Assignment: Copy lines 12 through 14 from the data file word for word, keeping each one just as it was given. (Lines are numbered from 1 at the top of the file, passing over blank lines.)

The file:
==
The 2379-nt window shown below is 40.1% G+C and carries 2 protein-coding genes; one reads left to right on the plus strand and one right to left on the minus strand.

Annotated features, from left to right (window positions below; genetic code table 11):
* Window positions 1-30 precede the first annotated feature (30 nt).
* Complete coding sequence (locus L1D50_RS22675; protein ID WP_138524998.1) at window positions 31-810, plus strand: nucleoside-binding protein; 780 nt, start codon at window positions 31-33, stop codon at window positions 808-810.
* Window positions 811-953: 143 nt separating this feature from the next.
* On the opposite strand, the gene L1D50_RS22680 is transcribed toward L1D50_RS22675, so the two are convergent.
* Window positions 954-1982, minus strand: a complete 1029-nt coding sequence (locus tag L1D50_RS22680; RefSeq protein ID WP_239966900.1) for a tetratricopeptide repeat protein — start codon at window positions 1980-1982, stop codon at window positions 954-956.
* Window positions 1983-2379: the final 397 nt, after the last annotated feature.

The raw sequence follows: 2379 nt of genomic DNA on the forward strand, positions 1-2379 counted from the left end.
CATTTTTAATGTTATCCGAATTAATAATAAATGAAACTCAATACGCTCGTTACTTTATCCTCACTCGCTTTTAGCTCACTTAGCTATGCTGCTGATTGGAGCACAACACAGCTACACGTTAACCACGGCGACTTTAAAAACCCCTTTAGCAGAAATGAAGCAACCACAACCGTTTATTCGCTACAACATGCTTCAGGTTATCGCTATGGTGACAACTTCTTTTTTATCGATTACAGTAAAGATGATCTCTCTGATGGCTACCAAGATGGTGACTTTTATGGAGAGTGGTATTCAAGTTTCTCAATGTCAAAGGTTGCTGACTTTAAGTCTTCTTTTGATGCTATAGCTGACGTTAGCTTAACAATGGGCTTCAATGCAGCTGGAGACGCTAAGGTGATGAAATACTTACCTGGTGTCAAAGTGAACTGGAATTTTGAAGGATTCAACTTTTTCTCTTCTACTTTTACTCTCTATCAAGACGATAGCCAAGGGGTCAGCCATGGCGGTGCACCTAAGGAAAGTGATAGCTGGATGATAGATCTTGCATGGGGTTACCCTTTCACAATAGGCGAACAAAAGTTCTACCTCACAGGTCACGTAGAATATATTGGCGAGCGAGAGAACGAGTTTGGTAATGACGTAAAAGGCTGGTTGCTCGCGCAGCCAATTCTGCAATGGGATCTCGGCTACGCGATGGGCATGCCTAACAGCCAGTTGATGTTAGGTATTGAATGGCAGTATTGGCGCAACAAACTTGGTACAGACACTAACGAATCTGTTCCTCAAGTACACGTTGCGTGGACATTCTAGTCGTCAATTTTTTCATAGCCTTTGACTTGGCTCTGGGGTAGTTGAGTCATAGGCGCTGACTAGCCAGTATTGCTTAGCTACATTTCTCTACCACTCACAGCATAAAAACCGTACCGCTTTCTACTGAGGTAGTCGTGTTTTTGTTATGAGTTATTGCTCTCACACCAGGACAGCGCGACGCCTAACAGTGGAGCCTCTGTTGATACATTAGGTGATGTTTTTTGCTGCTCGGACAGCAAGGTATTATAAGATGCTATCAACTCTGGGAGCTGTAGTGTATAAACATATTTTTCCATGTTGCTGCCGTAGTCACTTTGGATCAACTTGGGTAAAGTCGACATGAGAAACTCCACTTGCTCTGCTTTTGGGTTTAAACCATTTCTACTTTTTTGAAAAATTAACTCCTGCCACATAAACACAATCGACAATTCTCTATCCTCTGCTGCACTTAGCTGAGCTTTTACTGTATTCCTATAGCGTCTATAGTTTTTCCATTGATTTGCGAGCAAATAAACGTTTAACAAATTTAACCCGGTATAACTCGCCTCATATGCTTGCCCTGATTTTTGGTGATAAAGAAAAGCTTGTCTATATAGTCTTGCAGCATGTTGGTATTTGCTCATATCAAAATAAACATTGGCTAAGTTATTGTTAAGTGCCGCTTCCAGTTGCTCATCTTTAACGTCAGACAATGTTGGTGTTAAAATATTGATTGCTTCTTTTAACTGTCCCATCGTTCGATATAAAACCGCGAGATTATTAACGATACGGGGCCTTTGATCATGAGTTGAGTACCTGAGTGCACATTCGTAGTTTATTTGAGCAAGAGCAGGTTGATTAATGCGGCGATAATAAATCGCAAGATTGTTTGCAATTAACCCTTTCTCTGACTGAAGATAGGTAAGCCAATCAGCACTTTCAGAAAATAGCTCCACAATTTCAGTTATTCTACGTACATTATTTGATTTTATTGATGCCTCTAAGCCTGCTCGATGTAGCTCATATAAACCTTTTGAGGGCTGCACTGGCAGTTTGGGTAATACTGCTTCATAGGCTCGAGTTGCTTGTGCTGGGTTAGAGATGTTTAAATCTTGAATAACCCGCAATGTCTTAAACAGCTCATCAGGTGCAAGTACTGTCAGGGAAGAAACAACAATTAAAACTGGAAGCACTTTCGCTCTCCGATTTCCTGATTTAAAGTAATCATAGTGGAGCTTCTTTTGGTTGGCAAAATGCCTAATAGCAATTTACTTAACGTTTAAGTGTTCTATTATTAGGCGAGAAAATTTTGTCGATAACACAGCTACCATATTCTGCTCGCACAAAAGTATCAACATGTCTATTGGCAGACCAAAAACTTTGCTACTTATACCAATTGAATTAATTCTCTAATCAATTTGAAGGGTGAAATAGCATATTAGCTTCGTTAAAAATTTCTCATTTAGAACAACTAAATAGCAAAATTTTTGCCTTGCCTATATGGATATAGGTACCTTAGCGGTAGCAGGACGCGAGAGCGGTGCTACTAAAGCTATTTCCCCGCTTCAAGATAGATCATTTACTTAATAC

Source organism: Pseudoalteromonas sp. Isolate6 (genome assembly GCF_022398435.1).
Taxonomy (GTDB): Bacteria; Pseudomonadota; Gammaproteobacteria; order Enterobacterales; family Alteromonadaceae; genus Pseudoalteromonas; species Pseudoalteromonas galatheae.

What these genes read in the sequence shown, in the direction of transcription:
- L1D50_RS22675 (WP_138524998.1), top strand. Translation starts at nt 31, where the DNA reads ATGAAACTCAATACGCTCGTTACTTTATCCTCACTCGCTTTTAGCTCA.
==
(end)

Taxonomy (GTDB): Bacteria; Pseudomonadota; Gammaproteobacteria; order Enterobacterales; family Alteromonadaceae; genus Pseudoalteromonas; species Pseudoalteromonas galatheae.

What these genes read in the sequence shown, in the direction of transcription:
- L1D50_RS22675 (WP_138524998.1), top strand. Translation starts at nt 31, where the DNA reads ATGAAACTCAATACGCTCGTTACTTTATCCTCACTCGCTTTTAGCTCA.